Al Capone and Charles Lindbergh are essential characters in Chris Mead’s forthcoming history of the U.S. Chamber of Commerce. In fact, they are a large part of the reason he wrote “The Magicians of Main Street: America and Its Chambers of Commerce, 1768-1945.”

The book is scheduled for release next spring, and Mead, a chamber executive in Virginia, was the featured speaker at the Nov. 7 launch of “Standing on the Shoulders of Giants.” 

“Giants” was commissioned by the Greater Des Moines Partnership to commemorate the 125th anniversary of the Des Moines Chamber of Commerce this year. I helped write it, but my eight-month effort was nothing compared with the more than six years Mead spent on his book. 

His project began after Mead read a Capone biography that said the Chicago Association of Commerce had played a major role in getting rid of the Prohibition-era gangster. According to the book, the business association recruited and coordinated political support from Presidents Coolidge, Hoover and others to end Capone’s mob career.

“Six months later,” Mead said, “I’m reading a biography about Charles Lindbergh, and it talks about his plane, The Spirit of St. Louis,” and explains the name came from Lindbergh’s financial backers, who included St. Louis banker Harold Bixby, president of the local chamber of commerce. 

Mead reported that as Bixby handed Lindbergh a $15,000 check to pay for the aircraft, the banker asked: “What would you think of naming it The Spirit of St. Louis?” 

Lindbergh agreed, not knowing, or caring, that the “The Spirit of St. Louis” was the name of a promotional film created by the St. Louis Chamber of Commerce in the early 1920s.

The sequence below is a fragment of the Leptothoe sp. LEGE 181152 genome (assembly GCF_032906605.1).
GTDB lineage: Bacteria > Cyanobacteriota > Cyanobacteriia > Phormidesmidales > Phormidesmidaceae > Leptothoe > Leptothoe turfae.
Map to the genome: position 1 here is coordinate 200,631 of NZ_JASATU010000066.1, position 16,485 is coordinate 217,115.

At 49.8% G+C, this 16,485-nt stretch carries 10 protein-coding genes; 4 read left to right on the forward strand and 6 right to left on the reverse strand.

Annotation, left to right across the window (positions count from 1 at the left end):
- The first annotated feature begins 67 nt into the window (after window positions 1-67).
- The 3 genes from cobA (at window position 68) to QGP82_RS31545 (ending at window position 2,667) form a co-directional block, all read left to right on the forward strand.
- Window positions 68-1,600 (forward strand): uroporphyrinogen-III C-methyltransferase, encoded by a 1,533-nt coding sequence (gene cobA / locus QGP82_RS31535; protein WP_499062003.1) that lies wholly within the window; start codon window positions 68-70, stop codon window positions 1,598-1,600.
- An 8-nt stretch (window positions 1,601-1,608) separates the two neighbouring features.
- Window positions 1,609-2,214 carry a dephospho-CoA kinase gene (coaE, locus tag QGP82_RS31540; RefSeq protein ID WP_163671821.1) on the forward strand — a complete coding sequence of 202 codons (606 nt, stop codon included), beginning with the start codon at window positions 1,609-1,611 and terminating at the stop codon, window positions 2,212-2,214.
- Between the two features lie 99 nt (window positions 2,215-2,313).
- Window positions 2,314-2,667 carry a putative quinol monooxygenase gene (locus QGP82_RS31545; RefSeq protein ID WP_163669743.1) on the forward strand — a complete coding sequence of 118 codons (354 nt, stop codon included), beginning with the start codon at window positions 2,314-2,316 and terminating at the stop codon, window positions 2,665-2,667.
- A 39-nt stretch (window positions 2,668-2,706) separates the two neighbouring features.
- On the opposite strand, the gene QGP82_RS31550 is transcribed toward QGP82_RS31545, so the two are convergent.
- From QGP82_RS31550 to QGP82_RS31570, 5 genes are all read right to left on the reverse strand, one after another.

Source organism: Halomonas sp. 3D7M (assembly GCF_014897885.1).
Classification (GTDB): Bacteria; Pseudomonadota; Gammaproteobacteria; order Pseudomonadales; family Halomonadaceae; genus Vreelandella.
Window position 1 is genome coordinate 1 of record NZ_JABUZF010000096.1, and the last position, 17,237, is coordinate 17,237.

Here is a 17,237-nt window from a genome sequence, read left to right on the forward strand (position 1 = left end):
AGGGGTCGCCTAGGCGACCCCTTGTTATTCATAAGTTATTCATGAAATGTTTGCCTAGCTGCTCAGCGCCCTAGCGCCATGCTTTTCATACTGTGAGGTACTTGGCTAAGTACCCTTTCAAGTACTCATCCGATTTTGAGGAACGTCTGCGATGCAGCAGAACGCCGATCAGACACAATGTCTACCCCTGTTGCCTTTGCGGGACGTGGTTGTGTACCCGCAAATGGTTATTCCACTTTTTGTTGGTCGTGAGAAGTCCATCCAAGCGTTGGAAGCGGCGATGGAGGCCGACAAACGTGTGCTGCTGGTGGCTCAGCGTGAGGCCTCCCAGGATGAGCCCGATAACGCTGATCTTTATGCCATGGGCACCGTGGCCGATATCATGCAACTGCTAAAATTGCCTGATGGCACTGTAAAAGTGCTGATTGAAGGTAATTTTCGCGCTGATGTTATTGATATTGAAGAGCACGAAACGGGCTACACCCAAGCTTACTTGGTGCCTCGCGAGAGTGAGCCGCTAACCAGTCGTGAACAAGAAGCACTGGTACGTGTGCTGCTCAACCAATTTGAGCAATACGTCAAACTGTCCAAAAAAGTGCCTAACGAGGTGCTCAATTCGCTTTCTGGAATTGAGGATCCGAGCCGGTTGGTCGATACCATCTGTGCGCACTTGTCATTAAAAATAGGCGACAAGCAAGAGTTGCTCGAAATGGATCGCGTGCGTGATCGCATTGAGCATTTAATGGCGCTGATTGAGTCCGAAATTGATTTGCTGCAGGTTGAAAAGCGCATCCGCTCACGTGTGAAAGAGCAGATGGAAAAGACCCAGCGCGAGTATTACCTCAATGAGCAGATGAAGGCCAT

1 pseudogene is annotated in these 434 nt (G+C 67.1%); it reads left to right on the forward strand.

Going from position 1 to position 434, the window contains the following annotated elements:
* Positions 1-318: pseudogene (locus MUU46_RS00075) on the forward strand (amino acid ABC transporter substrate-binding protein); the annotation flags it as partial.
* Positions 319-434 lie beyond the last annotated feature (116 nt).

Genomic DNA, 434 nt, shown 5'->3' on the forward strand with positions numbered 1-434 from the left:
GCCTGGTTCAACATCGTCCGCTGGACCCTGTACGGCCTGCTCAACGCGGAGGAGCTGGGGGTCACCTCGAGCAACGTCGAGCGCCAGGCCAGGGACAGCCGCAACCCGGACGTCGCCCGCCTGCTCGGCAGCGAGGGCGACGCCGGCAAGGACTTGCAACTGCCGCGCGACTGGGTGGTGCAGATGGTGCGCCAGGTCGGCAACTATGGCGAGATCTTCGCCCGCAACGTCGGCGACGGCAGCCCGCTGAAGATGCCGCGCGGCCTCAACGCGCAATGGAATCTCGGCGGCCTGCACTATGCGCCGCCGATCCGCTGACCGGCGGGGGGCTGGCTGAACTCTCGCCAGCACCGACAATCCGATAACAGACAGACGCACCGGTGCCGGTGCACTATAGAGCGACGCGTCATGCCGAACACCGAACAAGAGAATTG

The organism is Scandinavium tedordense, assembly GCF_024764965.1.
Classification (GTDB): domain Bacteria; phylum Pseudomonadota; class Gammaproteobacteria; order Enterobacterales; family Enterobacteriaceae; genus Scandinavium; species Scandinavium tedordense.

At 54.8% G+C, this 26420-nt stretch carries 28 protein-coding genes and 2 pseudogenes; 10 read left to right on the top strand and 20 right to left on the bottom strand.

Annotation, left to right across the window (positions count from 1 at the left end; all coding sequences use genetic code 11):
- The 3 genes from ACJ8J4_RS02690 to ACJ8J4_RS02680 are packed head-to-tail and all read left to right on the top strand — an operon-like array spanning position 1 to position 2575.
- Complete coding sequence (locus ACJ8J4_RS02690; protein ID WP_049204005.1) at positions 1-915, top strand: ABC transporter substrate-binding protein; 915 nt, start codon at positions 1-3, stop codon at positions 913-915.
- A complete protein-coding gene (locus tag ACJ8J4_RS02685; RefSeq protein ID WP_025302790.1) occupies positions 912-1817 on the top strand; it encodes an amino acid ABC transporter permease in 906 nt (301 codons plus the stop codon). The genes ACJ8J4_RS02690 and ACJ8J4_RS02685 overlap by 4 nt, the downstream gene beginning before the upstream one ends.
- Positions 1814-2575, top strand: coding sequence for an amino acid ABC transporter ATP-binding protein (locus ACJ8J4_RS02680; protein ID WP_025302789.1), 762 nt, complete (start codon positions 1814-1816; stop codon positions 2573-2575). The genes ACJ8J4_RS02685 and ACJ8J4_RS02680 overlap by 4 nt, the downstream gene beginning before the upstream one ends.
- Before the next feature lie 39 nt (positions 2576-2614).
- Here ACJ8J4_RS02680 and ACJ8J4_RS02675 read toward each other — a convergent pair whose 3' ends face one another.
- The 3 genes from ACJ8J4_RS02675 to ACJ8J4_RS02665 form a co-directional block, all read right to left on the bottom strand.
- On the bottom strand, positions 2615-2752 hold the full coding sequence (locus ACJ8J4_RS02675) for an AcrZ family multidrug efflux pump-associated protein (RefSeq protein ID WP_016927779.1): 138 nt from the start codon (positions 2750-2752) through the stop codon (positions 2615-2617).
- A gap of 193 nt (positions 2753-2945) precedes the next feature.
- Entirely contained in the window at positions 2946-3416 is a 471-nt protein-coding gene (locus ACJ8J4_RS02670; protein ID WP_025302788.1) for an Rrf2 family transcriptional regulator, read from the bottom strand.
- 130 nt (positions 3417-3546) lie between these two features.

In the cases of both Capone and Lindbergh, Mead said, “nobody knew about the chambers’ involvements except the people in the cities where the events took place.”

Mead spent much of his own career writing about economic development before he joined a chamber offshoot, the American Chamber of Commerce Executives, where he is now senior vice president. 

When he made the move, Mead said: “I thought, ‘Chambers, oh how boring.’ Then, I discovered that they weren’t so boring. They were actually about who we are as a country and a people.”

After learning about chamber roles in the Capone and Lindbergh stories, Mead tried for a while to find someone to write a chamber history, before giving up and deciding to do it himself.

His book notes that historical evidence of business associations exists as far back as 2000 B.C. in what is now Syria. 

The earliest group to use the name “chamber of commerce,” according to Mead, was in France. The Marseilles Chambre de Commerce “was involved in everything from harbor maintenance to sending trade missions abroad to chasing down pirates,” he wrote.

Similar associations with varying names began showing up in the New World during the mid-1700s. 

A major split occurred over the question of independence. At the New York chamber, he wrote, “more of its members were loyalists than revolutionaries.”

Later in 1795, after independence had been won, chambers in New York and Boston were instrumental in winning support for the unpopular Jay Treaty. Historians credit the treaty with keeping the newly formed United States out of a second war with Britain, which most agree would have been disastrous.

Chamber growth ebbed and flowed with the economy up until about 1887, when Mead says a “wave of growth began,” spurred by “the desire to join together to solve civic and social problems, increasing prosperity and the competitive struggle for markets and population.”

One of the beneficiaries of that growth was Des Moines, where the forerunner of today’s chamber, the Des Moines Commercial Exchange, was founded in 1888.